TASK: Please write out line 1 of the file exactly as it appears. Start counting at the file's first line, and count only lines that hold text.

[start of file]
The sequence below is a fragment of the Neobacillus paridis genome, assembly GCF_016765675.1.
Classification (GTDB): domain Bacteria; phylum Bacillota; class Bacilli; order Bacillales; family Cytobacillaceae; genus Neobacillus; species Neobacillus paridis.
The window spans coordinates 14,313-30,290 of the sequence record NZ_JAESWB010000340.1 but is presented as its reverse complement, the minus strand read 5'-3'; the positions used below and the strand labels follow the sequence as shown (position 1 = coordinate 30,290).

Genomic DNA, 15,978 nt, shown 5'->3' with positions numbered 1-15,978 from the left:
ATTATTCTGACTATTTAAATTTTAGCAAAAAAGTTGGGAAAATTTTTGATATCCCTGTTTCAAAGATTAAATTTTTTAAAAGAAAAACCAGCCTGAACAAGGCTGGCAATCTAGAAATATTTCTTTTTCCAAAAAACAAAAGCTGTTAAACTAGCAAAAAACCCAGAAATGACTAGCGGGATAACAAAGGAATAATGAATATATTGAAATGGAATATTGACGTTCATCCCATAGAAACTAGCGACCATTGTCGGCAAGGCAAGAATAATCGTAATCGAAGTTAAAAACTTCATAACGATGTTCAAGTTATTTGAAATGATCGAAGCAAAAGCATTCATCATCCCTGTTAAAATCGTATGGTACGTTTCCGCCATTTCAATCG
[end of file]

The sequence below is a fragment of the Neobacillus paridis genome, assembly GCF_016765675.1.